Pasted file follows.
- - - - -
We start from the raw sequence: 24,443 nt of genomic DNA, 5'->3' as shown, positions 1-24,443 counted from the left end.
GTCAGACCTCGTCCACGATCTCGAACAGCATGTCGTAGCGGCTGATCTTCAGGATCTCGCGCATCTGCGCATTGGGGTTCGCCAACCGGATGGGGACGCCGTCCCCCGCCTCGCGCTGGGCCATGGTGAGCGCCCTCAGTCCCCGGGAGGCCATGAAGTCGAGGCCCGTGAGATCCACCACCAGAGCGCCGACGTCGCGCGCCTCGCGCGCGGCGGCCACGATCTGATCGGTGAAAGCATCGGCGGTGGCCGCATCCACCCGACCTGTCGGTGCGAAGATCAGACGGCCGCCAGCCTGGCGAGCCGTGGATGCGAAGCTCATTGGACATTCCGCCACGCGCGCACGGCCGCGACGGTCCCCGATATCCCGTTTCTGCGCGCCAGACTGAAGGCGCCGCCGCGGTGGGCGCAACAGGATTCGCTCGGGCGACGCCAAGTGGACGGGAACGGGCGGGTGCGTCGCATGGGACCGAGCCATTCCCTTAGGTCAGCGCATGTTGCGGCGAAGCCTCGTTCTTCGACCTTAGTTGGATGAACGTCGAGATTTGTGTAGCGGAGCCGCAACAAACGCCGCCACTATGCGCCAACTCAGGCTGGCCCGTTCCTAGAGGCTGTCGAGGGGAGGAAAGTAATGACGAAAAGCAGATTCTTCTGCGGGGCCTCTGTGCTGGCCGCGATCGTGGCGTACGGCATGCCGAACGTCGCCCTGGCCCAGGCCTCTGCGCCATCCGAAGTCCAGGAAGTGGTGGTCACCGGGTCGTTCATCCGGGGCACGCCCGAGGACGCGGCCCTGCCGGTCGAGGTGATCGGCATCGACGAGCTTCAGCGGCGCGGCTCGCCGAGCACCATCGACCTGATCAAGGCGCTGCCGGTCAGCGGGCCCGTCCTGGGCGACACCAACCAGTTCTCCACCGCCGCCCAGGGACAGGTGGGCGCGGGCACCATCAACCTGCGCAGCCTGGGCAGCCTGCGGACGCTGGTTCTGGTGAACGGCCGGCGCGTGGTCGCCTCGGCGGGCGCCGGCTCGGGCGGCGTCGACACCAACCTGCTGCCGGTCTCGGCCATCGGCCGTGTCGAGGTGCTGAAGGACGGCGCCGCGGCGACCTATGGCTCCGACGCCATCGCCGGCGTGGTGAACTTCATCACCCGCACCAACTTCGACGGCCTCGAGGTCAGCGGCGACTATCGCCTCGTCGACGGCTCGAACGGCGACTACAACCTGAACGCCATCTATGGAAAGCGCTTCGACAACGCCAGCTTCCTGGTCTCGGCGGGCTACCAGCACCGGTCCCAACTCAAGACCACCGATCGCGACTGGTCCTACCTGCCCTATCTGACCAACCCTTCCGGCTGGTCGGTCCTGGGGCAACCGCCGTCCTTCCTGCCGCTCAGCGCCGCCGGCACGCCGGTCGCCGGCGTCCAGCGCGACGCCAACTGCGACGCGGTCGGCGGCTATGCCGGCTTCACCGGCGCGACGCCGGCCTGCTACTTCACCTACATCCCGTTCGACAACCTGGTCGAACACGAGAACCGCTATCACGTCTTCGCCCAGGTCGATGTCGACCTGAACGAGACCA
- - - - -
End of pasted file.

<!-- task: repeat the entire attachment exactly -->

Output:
We start from the raw sequence: 24,443 nt of genomic DNA, 5'->3' as shown, positions 1-24,443 counted from the left end.
GTCAGACCTCGTCCACGATCTCGAACAGCATGTCGTAGCGGCTGATCTTCAGGATCTCGCGCATCTGCGCATTGGGGTTCGCCAACCGGATGGGGACGCCGTCCCCCGCCTCGCGCTGGGCCATGGTGAGCGCCCTCAGTCCCCGGGAGGCCATGAAGTCGAGGCCCGTGAGATCCACCACCAGAGCGCCGACGTCGCGCGCCTCGCGCGCGGCGGCCACGATCTGATCGGTGAAAGCATCGGCGGTGGCCGCATCCACCCGACCTGTCGGTGCGAAGATCAGACGGCCGCCAGCCTGGCGAGCCGTGGATGCGAAGCTCATTGGACATTCCGCCACGCGCGCACGGCCGCGACGGTCCCCGATATCCCGTTTCTGCGCGCCAGACTGAAGGCGCCGCCGCGGTGGGCGCAACAGGATTCGCTCGGGCGACGCCAAGTGGACGGGAACGGGCGGGTGCGTCGCATGGGACCGAGCCATTCCCTTAGGTCAGCGCATGTTGCGGCGAAGCCTCGTTCTTCGACCTTAGTTGGATGAACGTCGAGATTTGTGTAGCGGAGCCGCAACAAACGCCGCCACTATGCGCCAACTCAGGCTGGCCCGTTCCTAGAGGCTGTCGAGGGGAGGAAAGTAATGACGAAAAGCAGATTCTTCTGCGGGGCCTCTGTGCTGGCCGCGATCGTGGCGTACGGCATGCCGAACGTCGCCCTGGCCCAGGCCTCTGCGCCATCCGAAGTCCAGGAAGTGGTGGTCACCGGGTCGTTCATCCGGGGCACGCCCGAGGACGCGGCCCTGCCGGTCGAGGTGATCGGCATCGACGAGCTTCAGCGGCGCGGCTCGCCGAGCACCATCGACCTGATCAAGGCGCTGCCGGTCAGCGGGCCCGTCCTGGGCGACACCAACCAGTTCTCCACCGCCGCCCAGGGACAGGTGGGCGCGGGCACCATCAACCTGCGCAGCCTGGGCAGCCTGCGGACGCTGGTTCTGGTGAACGGCCGGCGCGTGGTCGCCTCGGCGGGCGCCGGCTCGGGCGGCGTCGACACCAACCTGCTGCCGGTCTCGGCCATCGGCCGTGTCGAGGTGCTGAAGGACGGCGCCGCGGCGACCTATGGCTCCGACGCCATCGCCGGCGTGGTGAACTTCATCACCCGCACCAACTTCGACGGCCTCGAGGTCAGCGGCGACTATCGCCTCGTCGACGGCTCGAACGGCGACTACAACCTGAACGCCATCTATGGAAAGCGCTTCGACAACGCCAGCTTCCTGGTCTCGGCGGGCTACCAGCACCGGTCCCAACTCAAGACCACCGATCGCGACTGGTCCTACCTGCCCTATCTGACCAACCCTTCCGGCTGGTCGGTCCTGGGGCAACCGCCGTCCTTCCTGCCGCTCAGCGCCGCCGGCACGCCGGTCGCCGGCGTCCAGCGCGACGCCAACTGCGACGCGGTCGGCGGCTATGCCGGCTTCACCGGCGCGACGCCGGCCTGCTACTTCACCTACATCCCGTTCGACAACCTGGTCGAACACGAGAACCGCTATCACGTCTTCGCCCAGGTCGATGTCGACCTGAACGAGACCA